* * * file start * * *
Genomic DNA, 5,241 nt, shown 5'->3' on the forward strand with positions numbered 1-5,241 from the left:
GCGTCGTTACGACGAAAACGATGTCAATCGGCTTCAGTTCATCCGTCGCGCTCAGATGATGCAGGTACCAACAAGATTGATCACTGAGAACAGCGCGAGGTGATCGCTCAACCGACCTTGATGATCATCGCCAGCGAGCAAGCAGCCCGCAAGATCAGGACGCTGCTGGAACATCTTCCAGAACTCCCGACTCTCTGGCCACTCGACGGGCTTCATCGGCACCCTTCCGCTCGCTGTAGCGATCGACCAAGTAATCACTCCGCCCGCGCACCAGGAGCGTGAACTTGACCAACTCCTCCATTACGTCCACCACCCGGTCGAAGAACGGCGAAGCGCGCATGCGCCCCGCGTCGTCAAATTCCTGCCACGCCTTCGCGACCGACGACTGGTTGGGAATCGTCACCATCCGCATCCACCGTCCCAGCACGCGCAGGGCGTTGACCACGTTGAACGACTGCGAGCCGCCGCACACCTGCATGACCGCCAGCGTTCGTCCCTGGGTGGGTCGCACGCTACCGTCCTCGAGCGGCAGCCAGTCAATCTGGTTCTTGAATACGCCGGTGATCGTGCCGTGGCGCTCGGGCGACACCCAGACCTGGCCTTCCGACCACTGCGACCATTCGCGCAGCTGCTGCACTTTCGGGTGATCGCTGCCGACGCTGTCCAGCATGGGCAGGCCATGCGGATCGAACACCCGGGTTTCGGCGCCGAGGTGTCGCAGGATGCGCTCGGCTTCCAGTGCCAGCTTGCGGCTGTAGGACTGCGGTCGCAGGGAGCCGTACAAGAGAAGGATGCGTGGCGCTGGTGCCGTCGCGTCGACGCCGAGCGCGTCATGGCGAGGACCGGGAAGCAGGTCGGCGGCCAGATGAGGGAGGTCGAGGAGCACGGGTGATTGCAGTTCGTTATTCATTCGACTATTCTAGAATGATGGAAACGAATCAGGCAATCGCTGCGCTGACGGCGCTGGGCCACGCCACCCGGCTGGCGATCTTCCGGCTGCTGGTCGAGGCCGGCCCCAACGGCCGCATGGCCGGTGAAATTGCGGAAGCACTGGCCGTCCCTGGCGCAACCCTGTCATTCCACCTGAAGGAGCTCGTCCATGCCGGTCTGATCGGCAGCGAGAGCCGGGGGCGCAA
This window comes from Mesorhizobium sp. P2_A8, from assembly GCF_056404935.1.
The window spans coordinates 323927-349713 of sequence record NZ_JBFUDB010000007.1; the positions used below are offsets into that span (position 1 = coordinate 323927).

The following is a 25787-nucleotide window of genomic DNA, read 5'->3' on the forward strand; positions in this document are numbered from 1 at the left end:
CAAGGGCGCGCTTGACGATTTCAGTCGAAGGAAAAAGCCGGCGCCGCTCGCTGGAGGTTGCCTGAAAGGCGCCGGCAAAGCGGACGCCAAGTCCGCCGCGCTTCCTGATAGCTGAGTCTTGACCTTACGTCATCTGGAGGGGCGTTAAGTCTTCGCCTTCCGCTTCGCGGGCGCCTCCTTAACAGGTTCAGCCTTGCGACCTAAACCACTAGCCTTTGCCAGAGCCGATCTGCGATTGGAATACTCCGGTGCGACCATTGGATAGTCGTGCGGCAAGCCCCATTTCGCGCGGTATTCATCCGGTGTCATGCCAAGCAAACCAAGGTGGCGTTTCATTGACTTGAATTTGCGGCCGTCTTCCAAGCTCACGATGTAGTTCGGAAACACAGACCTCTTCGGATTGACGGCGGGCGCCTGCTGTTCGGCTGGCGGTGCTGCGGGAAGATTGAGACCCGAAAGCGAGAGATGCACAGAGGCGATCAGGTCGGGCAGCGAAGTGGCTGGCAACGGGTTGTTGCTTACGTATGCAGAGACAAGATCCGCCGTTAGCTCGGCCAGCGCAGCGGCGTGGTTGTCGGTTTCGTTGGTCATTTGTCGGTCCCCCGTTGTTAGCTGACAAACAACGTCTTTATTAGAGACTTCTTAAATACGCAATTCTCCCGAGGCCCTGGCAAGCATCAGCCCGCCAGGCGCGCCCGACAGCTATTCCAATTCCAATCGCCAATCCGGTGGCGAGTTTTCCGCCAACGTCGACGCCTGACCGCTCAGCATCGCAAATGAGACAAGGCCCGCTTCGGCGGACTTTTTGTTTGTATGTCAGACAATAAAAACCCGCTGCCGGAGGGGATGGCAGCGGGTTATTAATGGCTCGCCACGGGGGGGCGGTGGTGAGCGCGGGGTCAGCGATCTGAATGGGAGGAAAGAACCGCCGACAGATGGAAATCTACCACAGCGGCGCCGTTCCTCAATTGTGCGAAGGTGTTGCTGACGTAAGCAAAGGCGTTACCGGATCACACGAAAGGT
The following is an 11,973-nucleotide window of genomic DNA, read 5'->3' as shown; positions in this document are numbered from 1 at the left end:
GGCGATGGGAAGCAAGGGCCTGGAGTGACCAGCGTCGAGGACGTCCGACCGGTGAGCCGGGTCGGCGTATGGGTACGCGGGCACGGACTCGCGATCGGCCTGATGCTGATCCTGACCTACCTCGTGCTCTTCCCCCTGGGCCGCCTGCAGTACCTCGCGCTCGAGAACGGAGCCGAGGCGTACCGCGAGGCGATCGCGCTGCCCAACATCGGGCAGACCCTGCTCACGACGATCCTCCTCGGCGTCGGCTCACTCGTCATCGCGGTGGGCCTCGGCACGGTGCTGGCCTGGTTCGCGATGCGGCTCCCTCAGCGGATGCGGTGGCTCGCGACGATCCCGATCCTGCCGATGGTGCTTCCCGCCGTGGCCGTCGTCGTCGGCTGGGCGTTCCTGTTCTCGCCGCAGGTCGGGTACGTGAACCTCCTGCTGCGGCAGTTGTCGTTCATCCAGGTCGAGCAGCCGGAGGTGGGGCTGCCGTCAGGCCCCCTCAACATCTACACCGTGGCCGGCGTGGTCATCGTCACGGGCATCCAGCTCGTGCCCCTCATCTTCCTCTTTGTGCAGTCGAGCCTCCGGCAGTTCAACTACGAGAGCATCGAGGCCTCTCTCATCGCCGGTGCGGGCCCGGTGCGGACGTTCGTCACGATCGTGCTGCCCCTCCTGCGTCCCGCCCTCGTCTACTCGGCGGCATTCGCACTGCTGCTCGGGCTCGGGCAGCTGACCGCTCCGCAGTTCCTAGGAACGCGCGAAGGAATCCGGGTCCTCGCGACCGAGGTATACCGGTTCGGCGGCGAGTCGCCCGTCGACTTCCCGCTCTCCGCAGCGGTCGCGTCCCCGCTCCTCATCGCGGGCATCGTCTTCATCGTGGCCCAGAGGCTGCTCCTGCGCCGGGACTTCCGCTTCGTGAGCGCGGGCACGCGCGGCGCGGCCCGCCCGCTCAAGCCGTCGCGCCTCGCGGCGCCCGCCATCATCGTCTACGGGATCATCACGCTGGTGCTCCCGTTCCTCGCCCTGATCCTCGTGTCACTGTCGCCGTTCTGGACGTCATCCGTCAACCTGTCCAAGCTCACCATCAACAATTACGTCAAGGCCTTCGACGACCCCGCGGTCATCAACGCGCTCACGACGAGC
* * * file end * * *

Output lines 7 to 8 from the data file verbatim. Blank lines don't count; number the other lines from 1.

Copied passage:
The following is an 11,973-nucleotide window of genomic DNA, read 5'->3' as shown; positions in this document are numbered from 1 at the left end:
GGCGATGGGAAGCAAGGGCCTGGAGTGACCAGCGTCGAGGACGTCCGACCGGTGAGCCGGGTCGGCGTATGGGTACGCGGGCACGGACTCGCGATCGGCCTGATGCTGATCCTGACCTACCTCGTGCTCTTCCCCCTGGGCCGCCTGCAGTACCTCGCGCTCGAGAACGGAGCCGAGGCGTACCGCGAGGCGATCGCGCTGCCCAACATCGGGCAGACCCTGCTCACGACGATCCTCCTCGGCGTCGGCTCACTCGTCATCGCGGTGGGCCTCGGCACGGTGCTGGCCTGGTTCGCGATGCGGCTCCCTCAGCGGATGCGGTGGCTCGCGACGATCCCGATCCTGCCGATGGTGCTTCCCGCCGTGGCCGTCGTCGTCGGCTGGGCGTTCCTGTTCTCGCCGCAGGTCGGGTACGTGAACCTCCTGCTGCGGCAGTTGTCGTTCATCCAGGTCGAGCAGCCGGAGGTGGGGCTGCCGTCAGGCCCCCTCAACATCTACACCGTGGCCGGCGTGGTCATCGTCACGGGCATCCAGCTCGTGCCCCTCATCTTCCTCTTTGTGCAGTCGAGCCTCCGGCAGTTCAACTACGAGAGCATCGAGGCCTCTCTCATCGCCGGTGCGGGCCCGGTGCGGACGTTCGTCACGATCGTGCTGCCCCTCCTGCGTCCCGCCCTCGTCTACTCGGCGGCATTCGCACTGCTGCTCGGGCTCGGGCAGCTGACCGCTCCGCAGTTCCTAGGAACGCGCGAAGGAATCCGGGTCCTCGCGACCGAGGTATACCGGTTCGGCGGCGAGTCGCCCGTCGACTTCCCGCTCTCCGCAGCGGTCGCGTCCCCGCTCCTCATCGCGGGCATCGTCTTCATCGTGGCCCAGAGGCTGCTCCTGCGCCGGGACTTCCGCTTCGTGAGCGCGGGCACGCGCGGCGCGGCCCGCCCGCTCAAGCCGTCGCGCCTCGCGGCGCCCGCCATCATCGTCTACGGGATCATCACGCTGGTGCTCCCGTTCCTCGCCCTGATCCTCGTGTCACTGTCGCCGTTCTGGACGTCATCCGTCAACCTGTCCAAGCTCACCATCAACAATTACGTCAAGGCCTTCGACGACCCCGCGGTCATCAACGCGCTCACGACGAGC